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Summary

Child prodigies. Gifted and Talented Programs. Perfect 2400s on the SAT. Sometimes it feels like the world is conspiring to make the rest of us feel inadequate. Those children tapped as possessing special abilities will go on to achieve great things, while the rest of us have little chance of realizing our dreams. Right?

In Ungifted, cognitive psychologist Scott Barry Kaufman - who was relegated to special education as a child - sets out to show that the way we interpret traditional metrics of intelligence is misguided. Kaufman explores the latest research in genetics and neuroscience, as well as evolutionary, developmental, social, positive, and cognitive psychology, to challenge the conventional wisdom about the childhood predictors of adult success. He reveals that there are many paths to greatness, and argues for a more holistic approach to achievement that takes into account each young person’s personal goals, individual psychology, and developmental trajectory. In so doing, he increases our appreciation for the intelligence and diverse strengths of prodigies, savants, and late bloomers, as well as those with dyslexia, autism, schizophrenia, and ADHD.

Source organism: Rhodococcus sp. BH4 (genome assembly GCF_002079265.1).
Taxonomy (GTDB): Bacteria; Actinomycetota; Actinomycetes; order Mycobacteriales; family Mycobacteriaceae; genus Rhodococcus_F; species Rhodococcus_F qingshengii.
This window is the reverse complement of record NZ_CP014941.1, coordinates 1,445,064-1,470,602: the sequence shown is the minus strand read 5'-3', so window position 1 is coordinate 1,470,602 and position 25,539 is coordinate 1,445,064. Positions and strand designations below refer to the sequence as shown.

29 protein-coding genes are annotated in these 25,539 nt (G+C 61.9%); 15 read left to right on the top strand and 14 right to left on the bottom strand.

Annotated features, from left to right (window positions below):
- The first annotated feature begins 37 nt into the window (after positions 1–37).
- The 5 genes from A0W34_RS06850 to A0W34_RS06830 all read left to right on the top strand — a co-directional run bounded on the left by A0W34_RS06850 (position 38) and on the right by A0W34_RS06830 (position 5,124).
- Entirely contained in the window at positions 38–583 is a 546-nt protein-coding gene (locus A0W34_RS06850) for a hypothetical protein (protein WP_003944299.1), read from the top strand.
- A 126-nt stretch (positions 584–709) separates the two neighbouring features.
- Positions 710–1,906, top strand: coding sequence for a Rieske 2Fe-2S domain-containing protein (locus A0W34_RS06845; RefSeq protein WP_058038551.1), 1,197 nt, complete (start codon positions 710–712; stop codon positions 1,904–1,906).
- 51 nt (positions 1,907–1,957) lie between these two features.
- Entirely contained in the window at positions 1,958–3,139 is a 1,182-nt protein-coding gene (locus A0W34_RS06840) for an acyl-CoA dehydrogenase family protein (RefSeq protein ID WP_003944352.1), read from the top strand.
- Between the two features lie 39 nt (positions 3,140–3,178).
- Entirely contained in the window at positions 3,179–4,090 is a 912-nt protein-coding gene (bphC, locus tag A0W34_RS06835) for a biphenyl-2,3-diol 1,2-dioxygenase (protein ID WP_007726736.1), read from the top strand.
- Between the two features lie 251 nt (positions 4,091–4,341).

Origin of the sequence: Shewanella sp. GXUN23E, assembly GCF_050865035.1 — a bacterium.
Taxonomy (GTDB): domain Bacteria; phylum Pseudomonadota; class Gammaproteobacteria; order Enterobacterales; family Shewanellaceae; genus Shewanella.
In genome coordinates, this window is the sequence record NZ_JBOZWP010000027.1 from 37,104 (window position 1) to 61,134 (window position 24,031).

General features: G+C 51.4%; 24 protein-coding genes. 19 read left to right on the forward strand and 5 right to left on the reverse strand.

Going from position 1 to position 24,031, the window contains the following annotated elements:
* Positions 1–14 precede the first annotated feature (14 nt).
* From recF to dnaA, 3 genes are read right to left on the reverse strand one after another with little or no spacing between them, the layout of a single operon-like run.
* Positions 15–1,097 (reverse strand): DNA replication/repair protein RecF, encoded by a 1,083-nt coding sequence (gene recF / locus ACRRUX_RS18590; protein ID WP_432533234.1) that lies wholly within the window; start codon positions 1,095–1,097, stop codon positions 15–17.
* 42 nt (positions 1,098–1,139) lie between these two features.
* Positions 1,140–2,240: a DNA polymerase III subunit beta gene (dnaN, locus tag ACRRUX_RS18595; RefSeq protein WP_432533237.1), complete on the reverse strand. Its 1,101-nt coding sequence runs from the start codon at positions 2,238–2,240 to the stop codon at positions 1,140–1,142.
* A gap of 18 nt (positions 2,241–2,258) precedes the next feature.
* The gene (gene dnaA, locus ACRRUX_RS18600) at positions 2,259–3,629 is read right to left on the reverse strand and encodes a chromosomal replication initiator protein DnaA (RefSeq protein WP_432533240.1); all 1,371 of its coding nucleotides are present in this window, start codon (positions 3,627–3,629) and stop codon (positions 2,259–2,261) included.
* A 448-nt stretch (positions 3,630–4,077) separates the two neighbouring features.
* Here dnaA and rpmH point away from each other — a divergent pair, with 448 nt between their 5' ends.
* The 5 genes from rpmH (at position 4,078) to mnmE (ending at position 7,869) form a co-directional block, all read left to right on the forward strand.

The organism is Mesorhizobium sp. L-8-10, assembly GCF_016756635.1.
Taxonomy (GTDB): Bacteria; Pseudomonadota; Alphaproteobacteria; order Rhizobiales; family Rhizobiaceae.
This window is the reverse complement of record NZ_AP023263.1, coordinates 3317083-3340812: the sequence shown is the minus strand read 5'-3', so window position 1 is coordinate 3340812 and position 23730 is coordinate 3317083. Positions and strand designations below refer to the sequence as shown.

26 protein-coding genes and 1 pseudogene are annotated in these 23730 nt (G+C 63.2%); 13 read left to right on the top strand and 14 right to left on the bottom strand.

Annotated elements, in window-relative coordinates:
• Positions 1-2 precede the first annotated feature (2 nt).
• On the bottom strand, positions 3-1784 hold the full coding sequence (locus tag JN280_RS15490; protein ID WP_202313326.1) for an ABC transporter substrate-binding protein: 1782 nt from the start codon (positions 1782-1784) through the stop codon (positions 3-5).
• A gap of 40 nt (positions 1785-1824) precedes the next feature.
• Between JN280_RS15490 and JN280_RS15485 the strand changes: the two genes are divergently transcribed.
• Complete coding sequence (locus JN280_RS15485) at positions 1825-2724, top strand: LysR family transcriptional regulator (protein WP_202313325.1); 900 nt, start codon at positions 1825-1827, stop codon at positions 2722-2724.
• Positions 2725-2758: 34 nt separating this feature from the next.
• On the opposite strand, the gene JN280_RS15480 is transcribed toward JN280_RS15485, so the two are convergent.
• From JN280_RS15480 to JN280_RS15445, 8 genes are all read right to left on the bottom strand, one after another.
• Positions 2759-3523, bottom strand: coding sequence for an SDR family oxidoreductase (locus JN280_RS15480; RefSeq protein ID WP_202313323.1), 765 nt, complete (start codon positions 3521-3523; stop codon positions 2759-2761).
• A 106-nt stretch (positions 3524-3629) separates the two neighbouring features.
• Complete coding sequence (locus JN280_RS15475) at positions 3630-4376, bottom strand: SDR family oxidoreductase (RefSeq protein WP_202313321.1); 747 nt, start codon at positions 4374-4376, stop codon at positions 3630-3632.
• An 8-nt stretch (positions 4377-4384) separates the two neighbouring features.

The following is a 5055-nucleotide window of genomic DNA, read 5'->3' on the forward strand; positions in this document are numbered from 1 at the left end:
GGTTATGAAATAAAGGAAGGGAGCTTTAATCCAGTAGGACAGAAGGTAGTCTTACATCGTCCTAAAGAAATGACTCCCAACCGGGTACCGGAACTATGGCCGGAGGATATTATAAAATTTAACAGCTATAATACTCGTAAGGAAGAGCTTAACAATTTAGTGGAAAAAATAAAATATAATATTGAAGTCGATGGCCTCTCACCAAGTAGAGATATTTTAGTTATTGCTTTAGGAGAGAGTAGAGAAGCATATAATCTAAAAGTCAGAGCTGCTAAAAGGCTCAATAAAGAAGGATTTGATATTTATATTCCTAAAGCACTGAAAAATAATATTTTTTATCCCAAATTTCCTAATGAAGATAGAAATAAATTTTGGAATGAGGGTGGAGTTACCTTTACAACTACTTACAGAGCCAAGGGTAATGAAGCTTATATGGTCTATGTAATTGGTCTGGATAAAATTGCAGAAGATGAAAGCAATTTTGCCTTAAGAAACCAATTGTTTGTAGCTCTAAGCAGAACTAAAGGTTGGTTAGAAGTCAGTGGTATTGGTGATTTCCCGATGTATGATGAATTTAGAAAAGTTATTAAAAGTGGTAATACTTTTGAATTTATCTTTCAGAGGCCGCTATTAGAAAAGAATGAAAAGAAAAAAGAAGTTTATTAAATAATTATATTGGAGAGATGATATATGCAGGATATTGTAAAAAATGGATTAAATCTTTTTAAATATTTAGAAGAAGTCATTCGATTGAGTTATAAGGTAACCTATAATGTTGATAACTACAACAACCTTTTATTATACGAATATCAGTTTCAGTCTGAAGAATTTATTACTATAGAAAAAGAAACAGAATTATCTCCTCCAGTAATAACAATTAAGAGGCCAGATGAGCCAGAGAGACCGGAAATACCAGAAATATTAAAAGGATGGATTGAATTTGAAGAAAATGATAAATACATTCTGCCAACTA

Combining original research, anecdotes, and a singular compassion, Ungifted proves that anyone - even those without readily observable gifts at any single moment in time - can become great.

PLEASE NOTE: When you purchase this title, the accompanying reference material will be available in your My Library section along with the audio.

©2013 Scott Barry Kaufman (P)2013 Gildan Media LLC

Critic reviews

"Fascinating… A smart, lucid, and down-to-earth exposition of the underlying neuroscience and the contentious history of theories of intelligence…. Blending incisive analysis with a warm sympathy for intellectual insecurities - and potential - Kaufman demonstrates that even the most ordinary mind is a strange and wondrous gift." ( Publishers Weekly)

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Interesting reading

I am a Inclusion coordinator (special education needs) and I am interested in the measuring of intelligence, how children are identified as having learning difficulties, how children are identified as gifted and talented and neurodiversity. As such I found this book to be a fascinating insight into the history of these topics. I only wish the author could compare his study of the American education system to other systems around the world such as England but that might be a good idea for a separate book entirely. Overall a very thorough and interesting read.

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An emotional journey through human intelligence

A truly enjoyable audiobook. There is definitely more to human intelligence than IQ, thanks for pointing out a good knapsack of others.

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  • ZestyFresh
  • 11-08-17

Great content for the intellectually curious

..but the audio could be read by a robot..it would be nice of the author had time to read the book.